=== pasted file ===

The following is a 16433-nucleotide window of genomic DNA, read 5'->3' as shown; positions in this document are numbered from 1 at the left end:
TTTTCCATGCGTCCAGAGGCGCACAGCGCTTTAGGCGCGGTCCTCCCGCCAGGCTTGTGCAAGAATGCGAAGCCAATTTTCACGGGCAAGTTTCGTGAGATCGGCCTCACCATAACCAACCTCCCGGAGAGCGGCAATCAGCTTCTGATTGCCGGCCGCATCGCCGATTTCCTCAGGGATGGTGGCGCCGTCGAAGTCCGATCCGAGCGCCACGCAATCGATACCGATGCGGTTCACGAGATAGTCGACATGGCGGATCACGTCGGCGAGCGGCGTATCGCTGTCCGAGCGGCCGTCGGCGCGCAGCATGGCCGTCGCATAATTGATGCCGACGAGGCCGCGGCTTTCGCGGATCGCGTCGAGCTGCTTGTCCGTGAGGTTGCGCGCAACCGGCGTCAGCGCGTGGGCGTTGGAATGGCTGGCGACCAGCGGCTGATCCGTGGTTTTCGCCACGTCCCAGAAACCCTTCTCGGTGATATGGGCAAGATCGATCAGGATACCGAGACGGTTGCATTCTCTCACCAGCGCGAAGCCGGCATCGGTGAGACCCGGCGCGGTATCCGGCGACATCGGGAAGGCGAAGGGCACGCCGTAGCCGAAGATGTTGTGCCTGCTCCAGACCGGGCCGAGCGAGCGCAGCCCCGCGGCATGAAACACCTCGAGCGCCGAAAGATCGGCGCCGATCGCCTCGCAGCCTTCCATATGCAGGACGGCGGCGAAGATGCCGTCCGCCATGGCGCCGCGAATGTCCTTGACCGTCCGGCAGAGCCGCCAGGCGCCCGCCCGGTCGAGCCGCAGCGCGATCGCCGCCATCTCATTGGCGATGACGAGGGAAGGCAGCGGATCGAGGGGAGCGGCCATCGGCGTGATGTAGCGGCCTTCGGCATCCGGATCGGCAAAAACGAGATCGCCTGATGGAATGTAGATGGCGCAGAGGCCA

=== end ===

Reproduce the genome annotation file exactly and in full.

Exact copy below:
The following is a 16433-nucleotide window of genomic DNA, read 5'->3' as shown; positions in this document are numbered from 1 at the left end:
TTTTCCATGCGTCCAGAGGCGCACAGCGCTTTAGGCGCGGTCCTCCCGCCAGGCTTGTGCAAGAATGCGAAGCCAATTTTCACGGGCAAGTTTCGTGAGATCGGCCTCACCATAACCAACCTCCCGGAGAGCGGCAATCAGCTTCTGATTGCCGGCCGCATCGCCGATTTCCTCAGGGATGGTGGCGCCGTCGAAGTCCGATCCGAGCGCCACGCAATCGATACCGATGCGGTTCACGAGATAGTCGACATGGCGGATCACGTCGGCGAGCGGCGTATCGCTGTCCGAGCGGCCGTCGGCGCGCAGCATGGCCGTCGCATAATTGATGCCGACGAGGCCGCGGCTTTCGCGGATCGCGTCGAGCTGCTTGTCCGTGAGGTTGCGCGCAACCGGCGTCAGCGCGTGGGCGTTGGAATGGCTGGCGACCAGCGGCTGATCCGTGGTTTTCGCCACGTCCCAGAAACCCTTCTCGGTGATATGGGCAAGATCGATCAGGATACCGAGACGGTTGCATTCTCTCACCAGCGCGAAGCCGGCATCGGTGAGACCCGGCGCGGTATCCGGCGACATCGGGAAGGCGAAGGGCACGCCGTAGCCGAAGATGTTGTGCCTGCTCCAGACCGGGCCGAGCGAGCGCAGCCCCGCGGCATGAAACACCTCGAGCGCCGAAAGATCGGCGCCGATCGCCTCGCAGCCTTCCATATGCAGGACGGCGGCGAAGATGCCGTCCGCCATGGCGCCGCGAATGTCCTTGACCGTCCGGCAGAGCCGCCAGGCGCCCGCCCGGTCGAGCCGCAGCGCGATCGCCGCCATCTCATTGGCGATGACGAGGGAAGGCAGCGGATCGAGGGGAGCGGCCATCGGCGTGATGTAGCGGCCTTCGGCATCCGGATCGGCAAAAACGAGATCGCCTGATGGAATGTAGATGGCGCAGAGGCCA